I tend to shoot a lot of photos of bicycles. Some of my best times as a kid in Detroit were on my bike. And as an adult I’ve continued my love of cycling. (You’ll never see me in Spandex racing clothes, though; I tend to ride a big cruiser bike at a pretty leisurely pace.)

This image was shot with a Canon AE-1 35mm film camera on slide film. It was one of the first images I shot specifically to create a Polaroid transfer from.

Bicycle – Polaroid Transfer

I was on a “photo safari,” walking around the neighborhood with no particular goal in mind; just looking for anything interesting. I saw this bike leaning against a house, covered with plastic to protect it from the elements. The plastic had long ago been blown halfway off, and other unused items had been stacked around it.

The scene gave me a feeling of nostalgia or melancholy. Someone had stored this bike, and cared enough to try to protect it by covering it, but then forgot all about it, like leaving childhood behind.

I took only one shot. Remember, before digital cameras, film could get expensive really quickly, so I never shot more than I thought I needed to. It’s a simple composition, but I felt the story was all in that frame. When I saw the developed slide, I was happy with it and couldn’t wait to see what the Polaroid transfer image would look like. There are multiple methods for creating Polaroid transfers. The most common method is to use wet watercolor paper as the receiver but I used dry linen finished printer’s paper, which gave a sharper look to the image. The linen texture emulates the look of canvas.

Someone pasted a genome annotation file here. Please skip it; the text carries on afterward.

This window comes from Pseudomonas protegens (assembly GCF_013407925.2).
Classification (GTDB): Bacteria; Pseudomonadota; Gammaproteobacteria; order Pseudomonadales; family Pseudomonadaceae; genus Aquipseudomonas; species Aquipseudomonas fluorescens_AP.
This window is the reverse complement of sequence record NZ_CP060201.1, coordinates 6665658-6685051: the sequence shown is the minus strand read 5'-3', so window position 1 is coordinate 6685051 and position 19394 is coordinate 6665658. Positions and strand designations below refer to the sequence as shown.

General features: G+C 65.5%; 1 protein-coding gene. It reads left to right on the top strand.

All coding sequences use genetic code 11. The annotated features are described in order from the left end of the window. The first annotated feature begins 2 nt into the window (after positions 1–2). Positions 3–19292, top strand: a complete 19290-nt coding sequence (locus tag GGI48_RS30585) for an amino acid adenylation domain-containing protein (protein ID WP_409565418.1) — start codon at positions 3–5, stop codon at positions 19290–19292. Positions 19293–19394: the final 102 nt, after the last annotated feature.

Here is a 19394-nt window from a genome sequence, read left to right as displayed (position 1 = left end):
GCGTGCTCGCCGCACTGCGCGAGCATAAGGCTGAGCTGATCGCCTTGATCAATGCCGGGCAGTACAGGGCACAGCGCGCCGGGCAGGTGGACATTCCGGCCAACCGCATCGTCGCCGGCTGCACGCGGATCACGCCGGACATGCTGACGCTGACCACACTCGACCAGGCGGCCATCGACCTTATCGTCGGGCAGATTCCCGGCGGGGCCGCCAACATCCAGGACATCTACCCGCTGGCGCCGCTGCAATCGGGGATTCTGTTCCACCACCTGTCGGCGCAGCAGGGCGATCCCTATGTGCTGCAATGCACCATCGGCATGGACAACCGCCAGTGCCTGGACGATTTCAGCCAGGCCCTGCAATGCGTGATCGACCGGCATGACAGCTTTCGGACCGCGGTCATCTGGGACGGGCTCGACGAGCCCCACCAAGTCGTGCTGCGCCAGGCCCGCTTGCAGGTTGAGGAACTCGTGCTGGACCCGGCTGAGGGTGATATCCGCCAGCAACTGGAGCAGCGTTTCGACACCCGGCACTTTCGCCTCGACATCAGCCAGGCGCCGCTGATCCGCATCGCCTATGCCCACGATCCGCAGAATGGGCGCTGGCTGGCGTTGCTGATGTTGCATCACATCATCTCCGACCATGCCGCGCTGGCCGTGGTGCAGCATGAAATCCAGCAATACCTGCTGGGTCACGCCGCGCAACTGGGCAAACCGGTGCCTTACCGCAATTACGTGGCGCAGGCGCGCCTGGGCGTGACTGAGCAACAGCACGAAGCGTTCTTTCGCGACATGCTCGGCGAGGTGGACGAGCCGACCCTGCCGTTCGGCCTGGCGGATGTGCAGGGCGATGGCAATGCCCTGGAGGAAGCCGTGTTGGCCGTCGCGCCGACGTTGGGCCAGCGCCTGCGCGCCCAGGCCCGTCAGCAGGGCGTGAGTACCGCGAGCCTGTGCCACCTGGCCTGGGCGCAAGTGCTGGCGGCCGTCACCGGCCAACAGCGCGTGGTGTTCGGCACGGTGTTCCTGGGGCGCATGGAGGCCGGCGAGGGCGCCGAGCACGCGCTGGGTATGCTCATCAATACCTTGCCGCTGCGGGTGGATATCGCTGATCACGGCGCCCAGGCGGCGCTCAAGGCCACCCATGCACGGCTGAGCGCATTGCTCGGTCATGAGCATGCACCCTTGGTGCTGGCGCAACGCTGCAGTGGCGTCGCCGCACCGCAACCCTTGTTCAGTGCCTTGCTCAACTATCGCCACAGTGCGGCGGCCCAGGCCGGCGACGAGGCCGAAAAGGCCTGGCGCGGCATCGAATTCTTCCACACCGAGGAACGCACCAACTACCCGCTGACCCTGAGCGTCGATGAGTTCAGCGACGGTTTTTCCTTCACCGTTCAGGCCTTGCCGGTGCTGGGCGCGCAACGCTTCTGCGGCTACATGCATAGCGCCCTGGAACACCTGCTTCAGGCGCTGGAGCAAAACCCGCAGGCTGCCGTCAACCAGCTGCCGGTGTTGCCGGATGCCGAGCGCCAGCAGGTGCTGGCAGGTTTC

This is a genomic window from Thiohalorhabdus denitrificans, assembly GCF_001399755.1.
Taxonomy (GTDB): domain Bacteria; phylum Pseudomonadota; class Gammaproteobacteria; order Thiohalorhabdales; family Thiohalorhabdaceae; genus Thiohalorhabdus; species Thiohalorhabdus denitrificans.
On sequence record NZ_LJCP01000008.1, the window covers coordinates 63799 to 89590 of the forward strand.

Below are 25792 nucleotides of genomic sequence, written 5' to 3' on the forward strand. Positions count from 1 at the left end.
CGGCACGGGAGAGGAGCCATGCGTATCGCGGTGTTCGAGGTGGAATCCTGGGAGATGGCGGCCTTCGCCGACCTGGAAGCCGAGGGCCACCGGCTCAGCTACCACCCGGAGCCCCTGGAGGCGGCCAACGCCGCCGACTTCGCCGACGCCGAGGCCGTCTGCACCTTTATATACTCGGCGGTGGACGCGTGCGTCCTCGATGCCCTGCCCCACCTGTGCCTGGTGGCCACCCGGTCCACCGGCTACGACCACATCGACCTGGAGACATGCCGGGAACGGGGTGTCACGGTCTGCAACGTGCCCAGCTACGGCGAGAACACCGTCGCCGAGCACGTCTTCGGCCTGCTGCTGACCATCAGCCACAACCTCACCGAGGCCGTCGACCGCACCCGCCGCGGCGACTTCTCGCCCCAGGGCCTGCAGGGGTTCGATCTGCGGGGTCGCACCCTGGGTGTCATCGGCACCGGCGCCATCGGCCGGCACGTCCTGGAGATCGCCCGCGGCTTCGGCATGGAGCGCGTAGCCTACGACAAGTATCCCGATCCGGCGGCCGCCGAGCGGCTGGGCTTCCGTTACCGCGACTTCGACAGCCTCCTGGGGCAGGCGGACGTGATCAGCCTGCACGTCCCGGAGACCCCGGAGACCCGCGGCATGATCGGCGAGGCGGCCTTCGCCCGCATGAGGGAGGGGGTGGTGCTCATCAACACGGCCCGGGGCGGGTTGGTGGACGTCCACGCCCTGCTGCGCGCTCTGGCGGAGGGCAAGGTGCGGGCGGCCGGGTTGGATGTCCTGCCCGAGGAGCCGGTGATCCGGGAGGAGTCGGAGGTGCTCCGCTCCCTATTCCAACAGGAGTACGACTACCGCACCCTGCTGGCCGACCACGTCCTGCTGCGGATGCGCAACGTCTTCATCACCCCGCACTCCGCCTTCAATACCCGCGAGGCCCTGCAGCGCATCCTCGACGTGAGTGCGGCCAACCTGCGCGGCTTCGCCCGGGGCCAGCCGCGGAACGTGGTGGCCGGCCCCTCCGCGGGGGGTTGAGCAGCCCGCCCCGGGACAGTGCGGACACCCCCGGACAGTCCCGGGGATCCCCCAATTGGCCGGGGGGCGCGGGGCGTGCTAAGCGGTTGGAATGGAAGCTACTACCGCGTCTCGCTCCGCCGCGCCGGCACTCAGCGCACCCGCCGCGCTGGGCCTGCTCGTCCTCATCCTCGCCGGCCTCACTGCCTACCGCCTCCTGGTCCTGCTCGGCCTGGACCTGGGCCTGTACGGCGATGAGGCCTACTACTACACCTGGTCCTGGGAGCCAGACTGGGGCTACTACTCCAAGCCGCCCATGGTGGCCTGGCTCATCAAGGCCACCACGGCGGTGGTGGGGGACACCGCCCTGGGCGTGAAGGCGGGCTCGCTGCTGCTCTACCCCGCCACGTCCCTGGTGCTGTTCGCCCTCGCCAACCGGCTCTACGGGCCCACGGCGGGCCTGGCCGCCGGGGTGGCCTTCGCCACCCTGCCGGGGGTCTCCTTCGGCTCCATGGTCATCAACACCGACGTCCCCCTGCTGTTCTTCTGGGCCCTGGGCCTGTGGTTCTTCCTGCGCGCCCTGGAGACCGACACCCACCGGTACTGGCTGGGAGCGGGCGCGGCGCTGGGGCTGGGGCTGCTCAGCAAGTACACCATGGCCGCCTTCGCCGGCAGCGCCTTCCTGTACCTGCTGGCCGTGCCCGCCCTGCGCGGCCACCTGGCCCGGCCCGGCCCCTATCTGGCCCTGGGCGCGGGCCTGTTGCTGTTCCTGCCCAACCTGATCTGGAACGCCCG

One of the things that attracts me to the Polaroid transfer process is its unpredictability. The emulsion never releases perfectly, resulting in ragged areas. Adding a little bit of chaos to the process is a good thing. I often think the finished image looks like a cross between a watercolor and a photograph that’s been left out in the rain.

The original image size is about 3.25 x 4.25 inches. That image is scanned, then enlarged and printed on 13 x 19 inch museum quality matte finish cotton paper. This is mounted and matted to 20 x 24 inches, using archival materials and methods, ready to frame.

It’s available in the shop at this link.